Why do dropshipping business fail?
Most dropshippers are emotional. They are inexperienced and don’t have the risk-taking ability. They get excited seeing that someone else is making money online so they should too. And then they start their own store without testing or even doing a feasibility study. When in the first few months, they don’t get profits, they realize the whole business idea isn’t for them. So, they drop it and move to something else complaining that dropshipping doesn’t work for anyone, generalizing their own assumptions.
Here’s a list of my most encountered reasons why drop shipping businesses fail:
- Lack of Patience – most of the first timers fail because they don’t have enough patience. Patience to learn eCommerce, patience to do enough testing on various paid advertisement channels before making a first sale, patience & persistence as a whole.
- You have to put in money to earn money – understanding that it takes time & resources to making your first sale. Especially, if you’re relying on paid advertisement (Facebook) as your main source of traffic. First R1000 will be spent on tests, failure and gathering data. If you don’t give up too quickly and have a right mindset to it, you will learn invaluable lessons and crack the code eventually.
- Marketing – You lack the necessary marketing strategies to give your store and listings an edge over others. This may be a lot of work but this is important for your .
- Not knowing your target audience – you can’t just advertise to anyone. You will spend too much money sending people to your website just to realise that it was not a quality traffic which doesn’t generate any or enough conversions.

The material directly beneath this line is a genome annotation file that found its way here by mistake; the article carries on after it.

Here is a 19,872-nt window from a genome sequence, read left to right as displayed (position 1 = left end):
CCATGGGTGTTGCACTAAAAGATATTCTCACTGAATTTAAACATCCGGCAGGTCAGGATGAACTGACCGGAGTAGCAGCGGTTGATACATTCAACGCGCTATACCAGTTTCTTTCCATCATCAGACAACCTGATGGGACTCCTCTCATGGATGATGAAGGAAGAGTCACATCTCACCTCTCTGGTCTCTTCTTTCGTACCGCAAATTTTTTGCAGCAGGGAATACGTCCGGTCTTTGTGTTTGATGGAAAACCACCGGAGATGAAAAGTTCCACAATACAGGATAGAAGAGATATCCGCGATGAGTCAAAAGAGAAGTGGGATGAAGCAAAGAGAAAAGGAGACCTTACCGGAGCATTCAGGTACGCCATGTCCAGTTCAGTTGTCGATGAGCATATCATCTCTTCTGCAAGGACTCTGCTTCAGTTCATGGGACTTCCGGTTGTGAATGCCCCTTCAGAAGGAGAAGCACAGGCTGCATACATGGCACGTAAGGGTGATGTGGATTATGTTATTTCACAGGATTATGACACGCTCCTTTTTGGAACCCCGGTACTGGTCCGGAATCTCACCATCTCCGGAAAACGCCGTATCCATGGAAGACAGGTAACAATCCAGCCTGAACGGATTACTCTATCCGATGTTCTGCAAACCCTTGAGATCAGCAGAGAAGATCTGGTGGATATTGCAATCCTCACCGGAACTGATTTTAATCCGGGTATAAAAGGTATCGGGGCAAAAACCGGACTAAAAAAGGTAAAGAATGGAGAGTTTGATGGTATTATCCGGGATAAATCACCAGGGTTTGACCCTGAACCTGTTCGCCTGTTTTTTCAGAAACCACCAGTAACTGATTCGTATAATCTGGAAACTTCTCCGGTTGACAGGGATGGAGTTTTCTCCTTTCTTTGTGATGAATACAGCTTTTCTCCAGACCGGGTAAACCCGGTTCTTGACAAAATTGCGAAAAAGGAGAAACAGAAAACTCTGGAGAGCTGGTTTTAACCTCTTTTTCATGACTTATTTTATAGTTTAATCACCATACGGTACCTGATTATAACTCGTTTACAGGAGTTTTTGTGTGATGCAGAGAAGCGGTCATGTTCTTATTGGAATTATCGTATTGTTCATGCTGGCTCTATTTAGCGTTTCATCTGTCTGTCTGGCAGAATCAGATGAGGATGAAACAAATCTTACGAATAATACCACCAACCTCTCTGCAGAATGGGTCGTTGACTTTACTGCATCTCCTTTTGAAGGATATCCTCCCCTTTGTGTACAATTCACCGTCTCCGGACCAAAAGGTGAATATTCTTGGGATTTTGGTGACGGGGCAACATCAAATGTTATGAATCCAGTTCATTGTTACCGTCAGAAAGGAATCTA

- Relying on the champion product(s) only – This happens quite often. You start making sales, you’re onto something, but you have just one or two champion products that are making your ends meet. You don’t do any tests to discover new products that convert, and eventually, you stop making sales at all.
- Unreliable supplier(s) – You may have partnered with Unreliable suppliers. This too is bad for your business. Remember, you don’t personally handle and deliver the products to your clients, your supplier does. But any delays, mishandling of products, and poor quality of products will be on you since the transaction was between you/your shop and the customer.
These are just a few most common reasons why dropshipping businesses fail. I’ve been dealing with most of these myself on numerous occasions. However, it all comes down to being patient. No matter what happens – if you’re persistent enough you will break through eventually and generate profit on a daily basis.